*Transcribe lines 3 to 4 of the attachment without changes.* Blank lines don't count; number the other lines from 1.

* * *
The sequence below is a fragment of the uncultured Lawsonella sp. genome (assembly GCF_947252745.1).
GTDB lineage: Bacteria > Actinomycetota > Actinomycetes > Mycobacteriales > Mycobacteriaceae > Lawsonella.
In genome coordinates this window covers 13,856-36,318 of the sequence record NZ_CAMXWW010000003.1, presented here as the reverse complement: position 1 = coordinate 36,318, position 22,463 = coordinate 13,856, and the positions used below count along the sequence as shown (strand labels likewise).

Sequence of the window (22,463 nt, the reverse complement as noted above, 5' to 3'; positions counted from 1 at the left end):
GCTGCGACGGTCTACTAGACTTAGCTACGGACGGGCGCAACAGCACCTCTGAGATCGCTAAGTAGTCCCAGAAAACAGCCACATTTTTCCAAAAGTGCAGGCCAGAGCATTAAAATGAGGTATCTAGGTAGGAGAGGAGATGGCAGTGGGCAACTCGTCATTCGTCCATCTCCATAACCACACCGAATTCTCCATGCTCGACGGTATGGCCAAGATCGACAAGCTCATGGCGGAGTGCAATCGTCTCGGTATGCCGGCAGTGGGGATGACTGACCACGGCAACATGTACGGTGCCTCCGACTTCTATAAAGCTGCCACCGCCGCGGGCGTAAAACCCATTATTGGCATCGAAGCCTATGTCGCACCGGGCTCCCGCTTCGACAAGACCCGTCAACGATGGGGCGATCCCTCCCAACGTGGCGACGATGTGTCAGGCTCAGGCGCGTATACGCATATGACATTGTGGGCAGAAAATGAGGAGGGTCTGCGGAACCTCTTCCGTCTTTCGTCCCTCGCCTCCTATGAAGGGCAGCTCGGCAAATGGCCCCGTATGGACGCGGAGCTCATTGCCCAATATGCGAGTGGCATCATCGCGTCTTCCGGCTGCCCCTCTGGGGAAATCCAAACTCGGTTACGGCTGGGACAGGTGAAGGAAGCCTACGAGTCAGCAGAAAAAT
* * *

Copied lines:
In genome coordinates this window covers 13,856-36,318 of the sequence record NZ_CAMXWW010000003.1, presented here as the reverse complement: position 1 = coordinate 36,318, position 22,463 = coordinate 13,856, and the positions used below count along the sequence as shown (strand labels likewise).

Sequence of the window (22,463 nt, the reverse complement as noted above, 5' to 3'; positions counted from 1 at the left end):